In a successful marriage, the two partners must strike a balance between having no interests whatsoever in common and meddling in each other's business all the time. Or so I'm told. Anyway, pianists Wayne Horvitz and Robin Holcomb have been married for 25 years, but Solos marks their first album together-and even here, as the name indicates, they trade solos rather than perform duets.
Listening to how similarly they play, you wonder why it took so long for them to collaborate on record. Both achieve a luminous, rounded tone, striking nary a note harshly; where others would simply let fast music run together into a stream, Holcomb sculpts every note in her improvisation "The Pleasures of Motion" into a distinct, ripe droplet. Both play just enough notes to make their point, and no more; Horvitz's supple, limpid take on the ballad "Buttermilk Hill" gains from the lack of clutter. Both can figure out quickly where they're going in a free improvisation; in Holcomb's "Done For" and Horvitz's "Interpretation #1," each finds something to explore and stays one step ahead of where most listeners will be able to follow.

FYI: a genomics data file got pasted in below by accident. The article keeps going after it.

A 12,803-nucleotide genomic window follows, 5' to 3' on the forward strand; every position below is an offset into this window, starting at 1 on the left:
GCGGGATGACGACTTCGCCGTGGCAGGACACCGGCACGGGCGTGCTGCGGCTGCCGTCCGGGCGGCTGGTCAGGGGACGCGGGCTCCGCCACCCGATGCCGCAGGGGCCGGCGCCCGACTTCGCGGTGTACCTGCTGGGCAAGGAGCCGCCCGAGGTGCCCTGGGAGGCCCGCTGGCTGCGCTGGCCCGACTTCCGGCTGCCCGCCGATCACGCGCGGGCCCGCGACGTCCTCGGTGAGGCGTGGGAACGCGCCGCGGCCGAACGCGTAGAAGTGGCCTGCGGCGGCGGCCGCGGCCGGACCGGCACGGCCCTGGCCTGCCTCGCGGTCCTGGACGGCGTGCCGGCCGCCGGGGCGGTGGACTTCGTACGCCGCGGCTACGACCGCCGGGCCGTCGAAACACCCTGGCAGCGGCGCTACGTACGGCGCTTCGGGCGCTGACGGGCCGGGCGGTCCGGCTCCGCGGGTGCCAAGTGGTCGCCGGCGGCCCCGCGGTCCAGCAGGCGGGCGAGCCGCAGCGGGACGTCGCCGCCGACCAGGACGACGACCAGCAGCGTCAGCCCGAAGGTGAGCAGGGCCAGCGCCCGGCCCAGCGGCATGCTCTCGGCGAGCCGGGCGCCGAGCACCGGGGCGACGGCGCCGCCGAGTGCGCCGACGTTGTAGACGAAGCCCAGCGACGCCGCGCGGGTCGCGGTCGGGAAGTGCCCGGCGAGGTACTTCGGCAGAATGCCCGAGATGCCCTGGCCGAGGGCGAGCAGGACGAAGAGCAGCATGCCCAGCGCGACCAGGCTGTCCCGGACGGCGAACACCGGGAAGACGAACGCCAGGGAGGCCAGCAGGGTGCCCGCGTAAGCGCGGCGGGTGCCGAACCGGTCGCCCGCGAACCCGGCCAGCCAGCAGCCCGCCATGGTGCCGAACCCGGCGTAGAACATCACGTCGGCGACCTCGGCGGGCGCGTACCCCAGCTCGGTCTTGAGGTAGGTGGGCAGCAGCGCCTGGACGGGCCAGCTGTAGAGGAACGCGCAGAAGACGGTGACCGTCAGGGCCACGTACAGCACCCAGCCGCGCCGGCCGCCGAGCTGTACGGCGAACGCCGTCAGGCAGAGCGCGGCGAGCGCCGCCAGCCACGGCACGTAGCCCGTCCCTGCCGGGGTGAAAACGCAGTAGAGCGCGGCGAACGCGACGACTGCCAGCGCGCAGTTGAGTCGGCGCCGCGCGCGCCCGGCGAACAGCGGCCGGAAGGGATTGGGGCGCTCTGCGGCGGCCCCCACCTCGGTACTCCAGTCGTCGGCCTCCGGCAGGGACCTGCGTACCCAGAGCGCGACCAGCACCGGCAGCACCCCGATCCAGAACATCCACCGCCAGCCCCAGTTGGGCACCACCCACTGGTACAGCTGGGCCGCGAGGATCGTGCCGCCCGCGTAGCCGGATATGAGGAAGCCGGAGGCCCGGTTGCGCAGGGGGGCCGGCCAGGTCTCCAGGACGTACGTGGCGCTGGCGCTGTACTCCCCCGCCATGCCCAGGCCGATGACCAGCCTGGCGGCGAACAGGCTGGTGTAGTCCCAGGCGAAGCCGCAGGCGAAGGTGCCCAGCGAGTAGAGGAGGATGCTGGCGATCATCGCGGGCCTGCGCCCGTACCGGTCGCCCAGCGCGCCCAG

Yet they also bring different, complementary strengths to their playing. Horvitz stays closer to jazz harmonies and shows an occasional dry wit on tracks like "Tired," which contrast effectively with the more abstract melodic lines on Holcomb tracks like "Reno." The ecstatic whispers and evolving harmonies of her expansive suite "Before the Comet Comes" gain effectiveness by being surrounded by her husband's poignant, dissatisfied "Joanna's Solo" and his wry, loving take on "Stars Fell on Alabama." Theirs must be a satisfying marriage, because Solos turns out to be more than the sum of its impressive parts.